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The Lincoln Murder Conspiracies Paperback – September 1, 1989
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Hanchett examines these conspiracy theories and the people who put forward the theories in an attempt to find out if a higher authority, civil or religious, ordered John Wilkes Booth and his co-conspirators to kill Lincoln and members of his Cabinet. By examining each theory individually as well as the motives behind those who suggested the theories, Hanchett does an excellent job of refuting some of the more unlikely theories.
Hanchett 'cleans house', in a way, by chronicling the popular, controversial, and outlandish theories and conspiracies that had dominated the prior 100 years and change. Particular emphasis was paid to the likes of Otto Eisenschiml and his 'Stanton' conspiracy theory, the theories about Jefferson and the Canadian Confederate agents directing Booth, some strange theories involving Lincoln himself (including one bizarre tale of Lincoln purportedly telling a former Supreme Court Justice, who was a Confederate, that he wanted him to come back to help legally defeat the 14th amendment), and the 'Catholic connection' conspiracy theory, among others. One of the strengths of this book is the way he tackles these theories, details the people on who started them, the milieu in which they were born, and then the ways in which they are found wanting. He does not tell the full story of either the assassination or the escape and capture (a point he makes clear at the outset), thus this is a poor book with which to begin learning about the events of April 1865, but it is invaluable if one wants to look back and deepen one's understanding of the progression of thought and the whys and hows of some of the more pervasive myths.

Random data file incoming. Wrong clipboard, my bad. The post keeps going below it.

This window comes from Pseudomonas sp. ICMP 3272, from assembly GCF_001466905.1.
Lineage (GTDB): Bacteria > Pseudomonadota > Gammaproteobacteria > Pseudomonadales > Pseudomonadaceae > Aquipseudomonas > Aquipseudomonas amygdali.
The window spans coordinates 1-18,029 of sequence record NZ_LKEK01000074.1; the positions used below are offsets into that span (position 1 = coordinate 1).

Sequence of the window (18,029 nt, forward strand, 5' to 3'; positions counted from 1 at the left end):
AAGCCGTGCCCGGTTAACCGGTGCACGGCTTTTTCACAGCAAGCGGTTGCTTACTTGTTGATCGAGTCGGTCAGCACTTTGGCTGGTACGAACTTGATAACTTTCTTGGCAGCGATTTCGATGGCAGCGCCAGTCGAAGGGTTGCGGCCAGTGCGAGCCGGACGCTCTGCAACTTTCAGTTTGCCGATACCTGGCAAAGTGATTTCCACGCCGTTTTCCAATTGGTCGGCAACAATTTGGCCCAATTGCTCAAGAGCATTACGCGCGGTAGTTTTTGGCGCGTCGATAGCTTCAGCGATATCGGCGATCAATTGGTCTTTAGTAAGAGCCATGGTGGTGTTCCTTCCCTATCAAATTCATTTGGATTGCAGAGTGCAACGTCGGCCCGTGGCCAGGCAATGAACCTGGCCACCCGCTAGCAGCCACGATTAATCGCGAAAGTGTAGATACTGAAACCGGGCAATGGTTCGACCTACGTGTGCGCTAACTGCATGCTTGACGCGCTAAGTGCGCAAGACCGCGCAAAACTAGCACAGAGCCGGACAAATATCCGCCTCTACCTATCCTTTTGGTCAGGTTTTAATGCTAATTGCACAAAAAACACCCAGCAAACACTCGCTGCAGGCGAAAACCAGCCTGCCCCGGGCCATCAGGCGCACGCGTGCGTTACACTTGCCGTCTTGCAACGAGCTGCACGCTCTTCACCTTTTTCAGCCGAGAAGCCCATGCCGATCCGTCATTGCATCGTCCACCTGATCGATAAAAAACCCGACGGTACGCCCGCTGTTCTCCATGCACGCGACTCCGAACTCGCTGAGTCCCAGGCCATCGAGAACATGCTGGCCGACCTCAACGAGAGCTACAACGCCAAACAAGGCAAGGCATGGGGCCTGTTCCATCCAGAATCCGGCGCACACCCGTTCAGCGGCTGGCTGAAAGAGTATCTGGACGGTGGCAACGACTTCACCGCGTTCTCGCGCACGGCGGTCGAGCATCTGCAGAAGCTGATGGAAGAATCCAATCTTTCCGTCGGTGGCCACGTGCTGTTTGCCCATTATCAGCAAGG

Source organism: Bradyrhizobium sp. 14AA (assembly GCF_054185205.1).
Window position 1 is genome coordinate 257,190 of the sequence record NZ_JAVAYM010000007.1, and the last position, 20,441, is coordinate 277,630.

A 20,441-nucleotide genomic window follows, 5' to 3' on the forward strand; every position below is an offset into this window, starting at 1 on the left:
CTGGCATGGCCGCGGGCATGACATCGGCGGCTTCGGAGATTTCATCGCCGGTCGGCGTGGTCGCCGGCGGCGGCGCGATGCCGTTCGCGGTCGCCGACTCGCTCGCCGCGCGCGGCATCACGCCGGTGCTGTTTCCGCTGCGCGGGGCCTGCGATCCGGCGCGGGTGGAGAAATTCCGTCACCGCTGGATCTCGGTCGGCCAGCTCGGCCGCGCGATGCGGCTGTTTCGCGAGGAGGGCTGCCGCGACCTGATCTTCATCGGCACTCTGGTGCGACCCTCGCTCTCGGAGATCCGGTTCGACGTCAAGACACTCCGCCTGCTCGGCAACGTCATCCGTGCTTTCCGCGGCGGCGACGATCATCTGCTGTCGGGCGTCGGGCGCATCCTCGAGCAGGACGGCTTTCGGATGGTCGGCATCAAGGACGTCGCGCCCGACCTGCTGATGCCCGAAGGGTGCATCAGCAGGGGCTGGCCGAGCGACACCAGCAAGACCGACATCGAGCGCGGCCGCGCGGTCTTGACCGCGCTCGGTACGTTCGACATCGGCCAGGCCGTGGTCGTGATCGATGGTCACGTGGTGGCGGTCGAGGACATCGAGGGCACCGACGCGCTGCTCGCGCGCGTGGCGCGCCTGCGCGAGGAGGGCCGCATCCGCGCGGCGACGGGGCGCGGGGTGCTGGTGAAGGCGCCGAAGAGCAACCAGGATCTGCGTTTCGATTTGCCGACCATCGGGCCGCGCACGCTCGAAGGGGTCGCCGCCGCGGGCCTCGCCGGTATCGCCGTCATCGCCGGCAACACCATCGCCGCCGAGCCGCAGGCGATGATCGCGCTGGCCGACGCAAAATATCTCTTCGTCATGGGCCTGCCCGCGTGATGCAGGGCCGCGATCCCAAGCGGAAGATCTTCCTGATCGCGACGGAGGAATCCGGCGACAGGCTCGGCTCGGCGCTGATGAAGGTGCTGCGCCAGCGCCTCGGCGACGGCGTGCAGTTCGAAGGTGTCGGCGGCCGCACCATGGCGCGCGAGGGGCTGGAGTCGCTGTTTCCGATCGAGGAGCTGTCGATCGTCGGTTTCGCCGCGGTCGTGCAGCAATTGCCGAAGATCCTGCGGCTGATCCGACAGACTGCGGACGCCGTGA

Succinct, clear, and well-researched, Hanchett has written a book that any Lincoln/Booth aficionado should read at some point.
Some might complain at the author's scholarly overkill (too many footnotes, too much repetition), but that's exactly what is needed. Did Booth escape the burning barn so that a body double was killed and buried? Easily debunked. Were the Jesuits pulling the strings to get rid of Lincoln? Easily debunked. What about those pages ripped out of Booth's diary? Easily explained.
People who are so eager to accept any conspiracy ("If it could have happened this way, it must have happened this way!") need to read this book and accept the fact that sometimes the most plausible explanation is the true explanation. Everything about this book is fair and level-headed. Nothing wild and sensational here. The prose is cold and clear and lucid. It's hard not to accept the author's main points. It's well worth reading.
Most Recent Customer Reviews
A very convincing study of different conspiracies, both by Booth and others to capture Lincoln during the war and when the war ended, the conspiracies turned to murder, with Booth... Read morePublished 26 days ago by 18booth65
William Hanchett is an apologist for Edwin Stanton. Apparently Stanton can do no wrong. He makes one excuse after another, absolving Stanton's actions regarding Lincoln's... Read morePublished on September 22, 2012 by Amazon Customer
I have read most of the books on the Lincoln Assassination and this one seems to be very well researched. Read morePublished on July 27, 2012 by hawks22
For a Lincoln assassination buff, I'd rate this book as essential. Thoroughly documented with excellent notes and a good bibliography, it pulls together many rumors and most of the... Read morePublished on December 23, 2011 by Barry Sharpe
I've had it with all these idiotic "conspiracy books" that flood the market. If it's not JFK, it's space aliens and "black helicopters" and sad to say, Abraham... Read morePublished on June 11, 2004 by Peter Stines